Subsequently, after a triple meltdown at the Fukushima Daiichi nuclear plant that followed the March 2011 earthquake and tsunami, DPJ officials were weeks and months late in admitting key information about the severity of the accident. The DPJ’s second prime minister, Naoto Kan, resigned, giving way to Noda.
Noda proved a competent leader, many pundits say, even winning cross-party support for a controversial tax hike. But in the process he alienated key members of his own party, who defected. And as a center-right hawk, he had little interest in the party’s original populist promises. Recent audits have also shown that the government has burned billions of dollars from its reconstruction budget — intended for the northeastern area of the country that was devastated by the the tsunami — on unrelated projects, undercutting the DPJ pledge that it would cut away wasteful spending.
“The government has not grasped the conditions in the affected region,” said Seiji Sato, a city official in Rikuzentakata, a coastal town trying to rebuild.
‘Punishing the DPJ’
On the campaign trail, Noda has blamed the LDP for Japan’s two-decade stagnation, saying the party’s notorious public works projects ramped up the national debt without spurring the economy.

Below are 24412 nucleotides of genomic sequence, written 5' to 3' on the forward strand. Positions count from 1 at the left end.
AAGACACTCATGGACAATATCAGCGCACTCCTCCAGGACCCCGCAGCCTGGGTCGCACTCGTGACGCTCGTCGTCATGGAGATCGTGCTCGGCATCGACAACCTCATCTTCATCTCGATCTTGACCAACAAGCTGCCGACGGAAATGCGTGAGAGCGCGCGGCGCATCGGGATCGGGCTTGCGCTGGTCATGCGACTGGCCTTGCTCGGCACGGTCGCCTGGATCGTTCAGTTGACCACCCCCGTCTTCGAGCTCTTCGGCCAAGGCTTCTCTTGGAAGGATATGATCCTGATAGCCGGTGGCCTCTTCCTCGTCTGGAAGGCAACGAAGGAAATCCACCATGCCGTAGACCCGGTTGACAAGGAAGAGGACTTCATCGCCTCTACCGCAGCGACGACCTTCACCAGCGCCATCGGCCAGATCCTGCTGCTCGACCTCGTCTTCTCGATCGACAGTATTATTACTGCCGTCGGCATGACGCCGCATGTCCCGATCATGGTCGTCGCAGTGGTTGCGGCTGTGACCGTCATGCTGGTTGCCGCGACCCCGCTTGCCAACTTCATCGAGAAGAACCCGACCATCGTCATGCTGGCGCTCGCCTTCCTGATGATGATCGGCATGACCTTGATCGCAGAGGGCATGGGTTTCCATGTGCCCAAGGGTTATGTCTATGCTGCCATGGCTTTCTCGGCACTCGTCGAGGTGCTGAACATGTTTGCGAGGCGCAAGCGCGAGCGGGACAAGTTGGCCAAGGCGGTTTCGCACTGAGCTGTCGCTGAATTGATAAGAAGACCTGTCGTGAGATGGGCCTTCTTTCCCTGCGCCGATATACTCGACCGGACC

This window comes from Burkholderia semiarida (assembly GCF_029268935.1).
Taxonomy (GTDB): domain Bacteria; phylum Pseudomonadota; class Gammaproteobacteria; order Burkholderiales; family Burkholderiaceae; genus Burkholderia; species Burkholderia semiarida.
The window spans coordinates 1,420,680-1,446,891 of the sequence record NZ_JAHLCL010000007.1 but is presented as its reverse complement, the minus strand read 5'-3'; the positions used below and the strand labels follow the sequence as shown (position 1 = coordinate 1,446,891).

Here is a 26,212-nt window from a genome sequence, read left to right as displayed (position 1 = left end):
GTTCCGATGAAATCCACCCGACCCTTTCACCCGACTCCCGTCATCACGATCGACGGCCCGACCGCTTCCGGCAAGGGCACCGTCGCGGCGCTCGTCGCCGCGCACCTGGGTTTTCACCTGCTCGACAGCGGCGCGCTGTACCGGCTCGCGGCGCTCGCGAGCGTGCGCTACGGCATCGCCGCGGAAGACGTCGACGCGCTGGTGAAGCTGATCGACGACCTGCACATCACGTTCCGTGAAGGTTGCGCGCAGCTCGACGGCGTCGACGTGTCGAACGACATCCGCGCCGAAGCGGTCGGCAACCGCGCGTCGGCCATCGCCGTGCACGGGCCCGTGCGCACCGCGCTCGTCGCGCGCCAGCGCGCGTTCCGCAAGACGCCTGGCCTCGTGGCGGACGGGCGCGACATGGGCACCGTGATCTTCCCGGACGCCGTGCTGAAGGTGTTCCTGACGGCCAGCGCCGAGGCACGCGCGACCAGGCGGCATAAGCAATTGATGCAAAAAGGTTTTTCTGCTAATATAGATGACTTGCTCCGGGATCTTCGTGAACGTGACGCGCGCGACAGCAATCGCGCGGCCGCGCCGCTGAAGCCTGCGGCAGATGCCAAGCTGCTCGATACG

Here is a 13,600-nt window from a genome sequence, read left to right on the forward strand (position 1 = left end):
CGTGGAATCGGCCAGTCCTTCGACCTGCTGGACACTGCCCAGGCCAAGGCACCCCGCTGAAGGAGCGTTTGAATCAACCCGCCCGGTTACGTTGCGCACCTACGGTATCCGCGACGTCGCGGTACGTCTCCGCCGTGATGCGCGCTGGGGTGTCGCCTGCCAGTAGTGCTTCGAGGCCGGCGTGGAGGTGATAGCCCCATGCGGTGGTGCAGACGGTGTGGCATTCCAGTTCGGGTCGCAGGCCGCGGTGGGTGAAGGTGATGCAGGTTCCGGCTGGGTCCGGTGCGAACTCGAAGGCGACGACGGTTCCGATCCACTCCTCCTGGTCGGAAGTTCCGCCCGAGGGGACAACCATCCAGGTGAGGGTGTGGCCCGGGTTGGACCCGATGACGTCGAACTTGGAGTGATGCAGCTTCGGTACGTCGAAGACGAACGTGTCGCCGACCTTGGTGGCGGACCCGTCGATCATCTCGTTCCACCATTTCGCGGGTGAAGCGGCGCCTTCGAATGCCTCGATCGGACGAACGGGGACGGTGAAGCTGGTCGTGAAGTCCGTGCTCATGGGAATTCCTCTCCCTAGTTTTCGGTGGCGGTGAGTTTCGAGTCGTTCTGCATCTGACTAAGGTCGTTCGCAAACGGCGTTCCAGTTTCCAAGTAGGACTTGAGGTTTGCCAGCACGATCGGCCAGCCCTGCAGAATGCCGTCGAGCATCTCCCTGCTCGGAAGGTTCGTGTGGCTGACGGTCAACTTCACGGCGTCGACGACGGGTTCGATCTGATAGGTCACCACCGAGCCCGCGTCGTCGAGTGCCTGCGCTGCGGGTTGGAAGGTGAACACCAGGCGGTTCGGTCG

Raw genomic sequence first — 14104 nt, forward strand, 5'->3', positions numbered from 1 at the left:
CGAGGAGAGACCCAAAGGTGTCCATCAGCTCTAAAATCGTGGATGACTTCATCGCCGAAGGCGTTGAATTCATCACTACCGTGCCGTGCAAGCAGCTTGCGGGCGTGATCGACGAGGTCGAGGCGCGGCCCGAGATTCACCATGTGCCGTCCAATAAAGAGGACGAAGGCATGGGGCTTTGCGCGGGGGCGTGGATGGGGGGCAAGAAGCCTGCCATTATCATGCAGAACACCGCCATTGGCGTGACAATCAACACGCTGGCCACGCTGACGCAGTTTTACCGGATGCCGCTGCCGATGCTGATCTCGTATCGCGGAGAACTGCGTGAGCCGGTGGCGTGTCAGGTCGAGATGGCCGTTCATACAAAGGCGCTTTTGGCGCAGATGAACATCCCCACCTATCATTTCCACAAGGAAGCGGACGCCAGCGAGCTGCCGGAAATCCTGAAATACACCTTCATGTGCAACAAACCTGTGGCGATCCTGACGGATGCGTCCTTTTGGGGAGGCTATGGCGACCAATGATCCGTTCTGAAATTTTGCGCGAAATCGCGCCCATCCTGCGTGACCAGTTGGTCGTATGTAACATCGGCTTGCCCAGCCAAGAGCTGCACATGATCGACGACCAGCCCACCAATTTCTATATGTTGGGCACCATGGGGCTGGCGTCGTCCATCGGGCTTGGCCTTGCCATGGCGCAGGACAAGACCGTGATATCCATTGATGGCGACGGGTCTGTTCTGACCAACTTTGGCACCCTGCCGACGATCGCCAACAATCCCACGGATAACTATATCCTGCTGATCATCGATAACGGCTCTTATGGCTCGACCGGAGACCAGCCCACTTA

“Do we want to go back in time like that?” he asked.
The answer appears to be yes. According to polls conducted monthly by NHK, Japan’s public broadcaster, support for the DPJ has been under 20 percent since November 2011. During that time, anywhere between 52 and 33.5 percent of Japanese say they support no party at all.
“It appears to me that the election is about punishing the DPJ,” said Koichi Nakano, a political science professor at Sophia University in Tokyo.
Politicians see an opportunity to fill the DPJ’s void. In recent months mayors, regional governors, movie stars and DPJ defectors have all started their own parties. Several of the highest-profile ones have quickly formed alliances or mergers designed to broaden their appeal. But some pundits say the third parties have instead muddled their purpose.
A popular, far-right wing regional party in Osaka, for instance, linked up with former Tokyo governor Shintaro Ishihara. But Ishihara, who hinted recently that Japan should acquire nuclear weapons if it wants to be taken more seriously, almost immediately second-guessed the party’s pledge to “phase out” nuclear power.
The minor parties are “opportunistic,” said Jun Iio, a professor of government at the National Graduate Institute for Policy Studies in Tokyo. “That is the problem. They are trying to get easy support, so they go for the easy answer.”
According to a recent poll by the Asahi Shimbun, a major Japanese newspaper, 71 percent of voters struggle to differentiate between the parties’ campaign platforms.
“It’s a little bit chaotic right now,” Iio said.
Yuki Oda contributed to this report.